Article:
San Nicolas: Guam constitution is a possibility | News

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Guam can move forward with drafting and adopting its own constitution, according to Del. Mike San Nicolas.

San Nicolas on Thursday informed local lawmakers of a memo from the US Congressional Research Service. He said the legal authority for Guam to hold its own constitutional convention, first established in U.S. law in the 1970s, remains valid.

The delegate said the legislature could call for a constitutional convention by updating a 1977 law that allowed for a local constitutional convention, but is now obsolete.

Pursuant to Public Law 13-202, a convention for Guam convened on July 1, 1977, and the resulting draft constitution was presented to then-President Jimmy Carter and deemed approved after Congress failed to has not taken action on this. But efforts to pass the constitution failed, a local referendum was held and 82% of voters voted against it, according to Guampedia.

“Today we come to a situation where we have some governance issues again, especially between different branches of government,” San Nicolas said.

Drafting a constitution would allow public input into how local government is structured and strengthen checks and balances between branches of government.

“Then there would be a directed legal process to make sure that happens, whether it’s paying tax refunds at a certain time, or being careful about how much debt we have. let’s assume, and whether or not the public is okay with doing that,” he said.

It could also allow the island more flexibility in how it engages with the federal government, San Nicolas added.

The main benefit of adopting a constitution, he said, would be that the island would no longer have to ask Congress to amend the organic law. in order to modify the provisions of the local government.






The flags of Guam and the United States fly over Guma I Taotao Guam, or Guam Government House, in Agana Heights in this undated photo.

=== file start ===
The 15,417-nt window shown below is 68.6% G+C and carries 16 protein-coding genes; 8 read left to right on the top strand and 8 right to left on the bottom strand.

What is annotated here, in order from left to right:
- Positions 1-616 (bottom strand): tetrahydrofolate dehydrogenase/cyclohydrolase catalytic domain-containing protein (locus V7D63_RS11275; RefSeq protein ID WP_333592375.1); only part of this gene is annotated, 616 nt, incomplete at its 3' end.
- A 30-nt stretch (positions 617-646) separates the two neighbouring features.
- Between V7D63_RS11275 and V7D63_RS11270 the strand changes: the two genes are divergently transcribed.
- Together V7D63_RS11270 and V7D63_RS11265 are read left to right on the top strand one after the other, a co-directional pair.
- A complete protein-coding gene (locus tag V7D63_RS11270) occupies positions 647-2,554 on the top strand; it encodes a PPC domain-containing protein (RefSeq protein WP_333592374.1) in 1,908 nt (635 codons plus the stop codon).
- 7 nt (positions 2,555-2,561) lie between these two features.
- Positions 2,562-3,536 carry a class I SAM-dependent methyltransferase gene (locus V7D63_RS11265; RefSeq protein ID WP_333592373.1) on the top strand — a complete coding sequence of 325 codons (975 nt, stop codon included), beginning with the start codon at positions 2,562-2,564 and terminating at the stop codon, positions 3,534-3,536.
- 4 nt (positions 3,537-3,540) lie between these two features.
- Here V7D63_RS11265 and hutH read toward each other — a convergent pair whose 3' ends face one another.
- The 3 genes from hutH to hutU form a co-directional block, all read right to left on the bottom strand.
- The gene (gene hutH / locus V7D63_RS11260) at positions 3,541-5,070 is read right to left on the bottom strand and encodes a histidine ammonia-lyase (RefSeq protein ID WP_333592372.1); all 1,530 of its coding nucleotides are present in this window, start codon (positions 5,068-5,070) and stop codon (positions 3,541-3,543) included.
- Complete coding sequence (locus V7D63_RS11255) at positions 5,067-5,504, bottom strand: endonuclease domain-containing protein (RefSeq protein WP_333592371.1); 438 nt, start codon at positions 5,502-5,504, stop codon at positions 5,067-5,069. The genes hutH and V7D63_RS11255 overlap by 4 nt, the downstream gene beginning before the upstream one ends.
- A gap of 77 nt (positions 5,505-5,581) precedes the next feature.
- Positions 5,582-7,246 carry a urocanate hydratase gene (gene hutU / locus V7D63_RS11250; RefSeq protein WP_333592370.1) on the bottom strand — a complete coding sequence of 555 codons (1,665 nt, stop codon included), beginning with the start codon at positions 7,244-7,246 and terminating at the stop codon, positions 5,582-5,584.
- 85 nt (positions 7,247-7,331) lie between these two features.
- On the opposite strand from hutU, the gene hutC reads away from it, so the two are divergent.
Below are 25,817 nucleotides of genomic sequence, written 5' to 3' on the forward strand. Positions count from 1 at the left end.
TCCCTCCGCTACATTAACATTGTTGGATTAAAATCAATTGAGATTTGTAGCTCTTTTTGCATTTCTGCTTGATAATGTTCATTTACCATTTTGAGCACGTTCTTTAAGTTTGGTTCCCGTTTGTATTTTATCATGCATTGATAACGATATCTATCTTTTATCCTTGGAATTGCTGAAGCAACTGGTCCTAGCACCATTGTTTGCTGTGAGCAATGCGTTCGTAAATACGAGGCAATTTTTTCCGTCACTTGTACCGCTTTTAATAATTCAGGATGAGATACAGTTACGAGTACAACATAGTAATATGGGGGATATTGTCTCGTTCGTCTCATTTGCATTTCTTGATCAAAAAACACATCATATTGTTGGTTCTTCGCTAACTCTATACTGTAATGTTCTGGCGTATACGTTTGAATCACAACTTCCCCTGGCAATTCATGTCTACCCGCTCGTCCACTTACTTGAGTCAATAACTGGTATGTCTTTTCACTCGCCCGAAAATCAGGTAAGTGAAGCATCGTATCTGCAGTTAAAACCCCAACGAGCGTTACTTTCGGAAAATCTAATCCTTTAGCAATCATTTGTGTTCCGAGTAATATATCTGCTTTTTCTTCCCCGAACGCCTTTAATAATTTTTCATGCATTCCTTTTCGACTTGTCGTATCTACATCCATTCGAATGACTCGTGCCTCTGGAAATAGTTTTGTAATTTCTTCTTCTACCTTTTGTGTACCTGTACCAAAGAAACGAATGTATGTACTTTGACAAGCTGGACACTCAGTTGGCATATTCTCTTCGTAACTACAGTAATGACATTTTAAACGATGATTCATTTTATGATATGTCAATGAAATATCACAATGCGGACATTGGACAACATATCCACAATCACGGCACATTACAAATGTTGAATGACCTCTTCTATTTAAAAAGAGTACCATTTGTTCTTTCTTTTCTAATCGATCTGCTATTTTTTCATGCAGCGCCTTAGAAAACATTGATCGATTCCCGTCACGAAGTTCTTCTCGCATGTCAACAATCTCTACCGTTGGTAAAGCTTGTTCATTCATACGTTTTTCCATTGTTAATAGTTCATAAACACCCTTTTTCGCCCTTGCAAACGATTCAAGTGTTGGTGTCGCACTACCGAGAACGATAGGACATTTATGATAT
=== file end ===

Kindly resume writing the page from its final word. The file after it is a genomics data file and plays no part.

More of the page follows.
Several senators have expressed support for pursuing a constitution, including Senator Joe San Agustin, who recalled voting on the draft constitution in the 1970s.


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Senator Sabina Perez and President Therese Terlaje paused on the possibility of a constitution hindering CHamoru’s self-determination efforts on a new political status for Guam.

According to the Department of State, a constitution for Guam must: “Recognize and be consistent with the sovereignty of the United States over Guam and the supremacy of the Constitution, treaties, and laws of the United States applicable to Guam, including parts of the organic law of 1950 which do not concern local self-government.

Concern for self-determination has been a major reason Guam’s draft constitution has been rejected in the past, Terlaje said.

San Nicolas responded to self-determination concerns by designating Puerto Rico. The territory ratified its constitution in 1952, but was far ahead of Guam in self-determination efforts, the delegate said.

President Terlaje called for further analysis of the impact of a Guam constitution on self-determination.

San Nicolas earlier this week introduced a measure to include businesses owned by CHamoru and Carolinian in federal contracting and mentoring programs that are available to other Indigenous groups in the United States.

Dubbed “The Native Pacific Islanders of America Equity Act,” the bill was introduced with CNMI Del Gregorio Kilili Camacho Sablan.

To help the program move forward, a register of indigenous CHmorus should first be established. Such a registry would be based on a person’s ancestry on the island and would be managed by the Governor’s Office.

The delegate asked members of the Legislative Assembly to formally support the billwhose hearing is scheduled for early February.

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